The photos show relatively clear skies, but later on the clouds started to roll in.  When we drove down to Reading in the evening for an ice cream...
....the tornado warning sirens were wailing ominously, but it seemed that the storms passed to either side of us, and we only had a few drops of rain.  By comparison I heard from Lydia (grand-daughter of the Alexanders with whom I had stayed three nights previously) that a tornado had damaged the roof of a neighbours house!
Lady ready to set out on Tuesday June 23rd, with Bob, Patty and interested equines..
Cooler more pleasant weather followed the storms, and Lady and I covered over 27 miles that day along quiet rural roads..
 ...sometimes lined with glorious orange daylilies ..
 I meet a little girl on a pony....
 In the late afternoon I found a place to tether Lady safely overnight with another little pony for company at the home of the Metzger family.
 They kindly invited me in for supper before I settled down in a shed with a drum kit for company!


Winging It Again

Thursday June 18th and I was setting out into unchartered territory with nowhere definite to stay again until I reached Indiana. But I was determined to reach the original detailed route I had planned from Detroit prior to my change of plan and decision to cross the border at Port Huron.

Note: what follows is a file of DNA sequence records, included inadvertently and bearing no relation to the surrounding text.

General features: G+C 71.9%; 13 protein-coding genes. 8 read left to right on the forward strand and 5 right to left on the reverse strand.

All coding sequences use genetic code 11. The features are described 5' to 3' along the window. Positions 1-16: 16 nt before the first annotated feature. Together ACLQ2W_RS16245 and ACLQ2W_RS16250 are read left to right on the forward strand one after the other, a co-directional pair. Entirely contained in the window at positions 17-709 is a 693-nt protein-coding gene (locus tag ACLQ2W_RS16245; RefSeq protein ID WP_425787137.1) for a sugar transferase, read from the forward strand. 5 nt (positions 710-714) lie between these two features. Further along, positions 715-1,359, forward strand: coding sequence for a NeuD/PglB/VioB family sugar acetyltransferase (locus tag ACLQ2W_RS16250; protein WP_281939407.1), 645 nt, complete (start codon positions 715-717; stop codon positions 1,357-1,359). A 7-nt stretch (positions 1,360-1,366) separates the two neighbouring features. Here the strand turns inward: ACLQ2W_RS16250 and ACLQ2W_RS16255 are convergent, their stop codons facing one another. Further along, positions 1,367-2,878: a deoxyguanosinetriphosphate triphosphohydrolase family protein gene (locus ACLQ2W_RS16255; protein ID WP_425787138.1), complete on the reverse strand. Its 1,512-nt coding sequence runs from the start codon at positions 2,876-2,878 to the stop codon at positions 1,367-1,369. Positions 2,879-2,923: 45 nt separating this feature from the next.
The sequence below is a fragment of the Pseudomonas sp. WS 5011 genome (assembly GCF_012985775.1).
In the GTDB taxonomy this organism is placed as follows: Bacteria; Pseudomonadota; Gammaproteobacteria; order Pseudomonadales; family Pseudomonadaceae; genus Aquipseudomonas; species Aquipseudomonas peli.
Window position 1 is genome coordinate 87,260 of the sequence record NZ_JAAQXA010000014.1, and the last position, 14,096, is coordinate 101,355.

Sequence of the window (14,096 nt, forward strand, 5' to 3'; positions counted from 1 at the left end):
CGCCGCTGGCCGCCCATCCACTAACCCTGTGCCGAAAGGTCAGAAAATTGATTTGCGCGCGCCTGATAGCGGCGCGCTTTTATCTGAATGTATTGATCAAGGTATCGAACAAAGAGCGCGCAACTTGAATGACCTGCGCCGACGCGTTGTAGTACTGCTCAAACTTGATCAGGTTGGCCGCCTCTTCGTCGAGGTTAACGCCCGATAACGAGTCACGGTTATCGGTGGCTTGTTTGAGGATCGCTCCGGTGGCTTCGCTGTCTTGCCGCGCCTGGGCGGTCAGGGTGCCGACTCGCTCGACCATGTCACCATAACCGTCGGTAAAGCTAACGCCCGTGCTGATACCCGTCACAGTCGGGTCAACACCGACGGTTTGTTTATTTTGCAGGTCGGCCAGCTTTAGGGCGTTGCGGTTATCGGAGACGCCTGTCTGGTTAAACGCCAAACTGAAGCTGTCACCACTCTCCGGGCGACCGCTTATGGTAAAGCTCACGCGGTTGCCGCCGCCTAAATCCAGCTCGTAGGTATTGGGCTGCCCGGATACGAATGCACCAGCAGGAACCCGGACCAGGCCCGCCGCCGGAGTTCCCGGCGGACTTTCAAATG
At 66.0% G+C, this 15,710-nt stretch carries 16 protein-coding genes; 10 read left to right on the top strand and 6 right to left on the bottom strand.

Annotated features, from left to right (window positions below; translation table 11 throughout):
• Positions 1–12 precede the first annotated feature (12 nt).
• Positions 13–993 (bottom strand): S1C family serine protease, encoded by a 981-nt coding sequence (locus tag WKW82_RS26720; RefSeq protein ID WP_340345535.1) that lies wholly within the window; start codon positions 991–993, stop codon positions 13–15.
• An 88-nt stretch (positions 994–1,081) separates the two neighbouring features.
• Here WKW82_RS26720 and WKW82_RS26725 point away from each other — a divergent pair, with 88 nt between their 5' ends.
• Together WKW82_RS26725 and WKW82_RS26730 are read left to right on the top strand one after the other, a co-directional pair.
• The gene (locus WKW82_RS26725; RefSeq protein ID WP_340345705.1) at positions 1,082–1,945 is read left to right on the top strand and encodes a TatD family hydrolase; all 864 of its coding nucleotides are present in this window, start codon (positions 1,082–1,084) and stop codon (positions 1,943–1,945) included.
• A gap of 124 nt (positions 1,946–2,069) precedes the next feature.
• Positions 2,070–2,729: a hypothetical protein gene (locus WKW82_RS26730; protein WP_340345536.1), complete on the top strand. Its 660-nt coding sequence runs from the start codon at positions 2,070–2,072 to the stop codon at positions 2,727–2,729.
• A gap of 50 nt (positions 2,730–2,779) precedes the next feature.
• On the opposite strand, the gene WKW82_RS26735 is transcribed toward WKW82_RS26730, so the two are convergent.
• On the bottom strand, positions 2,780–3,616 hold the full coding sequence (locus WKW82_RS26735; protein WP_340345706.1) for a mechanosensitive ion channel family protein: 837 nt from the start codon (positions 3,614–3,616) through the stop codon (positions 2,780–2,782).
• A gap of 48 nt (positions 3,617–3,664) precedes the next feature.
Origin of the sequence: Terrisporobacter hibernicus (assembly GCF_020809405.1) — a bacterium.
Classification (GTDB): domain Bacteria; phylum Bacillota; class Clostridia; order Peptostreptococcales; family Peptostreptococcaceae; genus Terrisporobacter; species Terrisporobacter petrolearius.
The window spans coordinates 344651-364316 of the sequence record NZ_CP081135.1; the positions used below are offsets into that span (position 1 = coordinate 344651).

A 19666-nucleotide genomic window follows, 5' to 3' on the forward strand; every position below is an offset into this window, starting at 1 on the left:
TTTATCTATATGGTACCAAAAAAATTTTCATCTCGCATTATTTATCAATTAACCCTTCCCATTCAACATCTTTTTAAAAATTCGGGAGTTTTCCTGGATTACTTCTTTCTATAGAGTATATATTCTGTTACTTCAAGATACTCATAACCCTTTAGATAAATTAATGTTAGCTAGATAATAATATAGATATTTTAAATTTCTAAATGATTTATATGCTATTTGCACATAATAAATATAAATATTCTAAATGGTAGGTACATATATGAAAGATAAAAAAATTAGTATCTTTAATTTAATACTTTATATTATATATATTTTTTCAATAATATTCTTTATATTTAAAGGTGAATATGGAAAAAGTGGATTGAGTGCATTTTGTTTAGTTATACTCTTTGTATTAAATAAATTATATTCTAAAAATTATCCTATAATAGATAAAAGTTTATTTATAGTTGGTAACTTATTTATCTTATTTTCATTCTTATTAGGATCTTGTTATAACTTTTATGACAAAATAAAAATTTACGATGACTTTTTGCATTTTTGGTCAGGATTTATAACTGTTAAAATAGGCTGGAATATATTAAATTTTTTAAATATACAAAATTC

One of Lady's shoes was clinking a bit and I was concerned it was coming loose. Fortuitously I chose to ask a young man loading a truck at the side of the road if he knew a good local farrier. Mike Bossary not only contacted someone who could come almost immediately, but invited me into the house for coffee and chat while I was waiting.  Mike and Therese Bossory run Alber Orchard and Cider Mill , growing a huge range of apples - around fifty including many 'heirloom' varieties no longer available in stores.  Therese and Lady ready to go with her newly secured shoe...
A rest stop and food shopping opportunity at the only? supermarket in Manchester, which is decidedly humble in comparison to its English namesake.....
 I have started to occasionally see mules, which are far more common in the States than Europe - here are three fine examples...
After a long tiring day and help from several people, I was eventually directed to the doorstep of people with horses - in true American fashion Collette and Jim Rubley took me in without hesitation, Lady was turned straight into a paddock, while I was fixed up in the gooseneck trailer, always a comfortable option over here!
Collette and Jim (on the left) with neighbour Celeste, see Lady and me off the next morning Thursday June 20th.   I was now on the route I had meticulously planned from Detroit using back roads wherever possible....
I followed this quiet byway after crossing Highway 223 at.....
... hardly the historical and cultural centre that the name promised, but at least it contained a solitary garage where I could buy a coffee and energy bar.
The ubiquitous and decorative red barn is always on the horizon...
 It is apparently de rigeur in the States to publicise your offspring's academic achievements at the side of the road...
It was getting late as I neared Osseo.  Tired and sweaty after trudging for hours, my spirits lifted when I saw what looked like electric fencing for horses across a field.  I was proved correct, and was thankful to be taken in by Leslie Lebasteur Lepesto, who kindly invited me into the house and provided a stall in the barn for Lady - very welcome as the mosquitoes were still being somewhat troublesome.   Leslie by the lovely old farmhouse she shares with son Gary..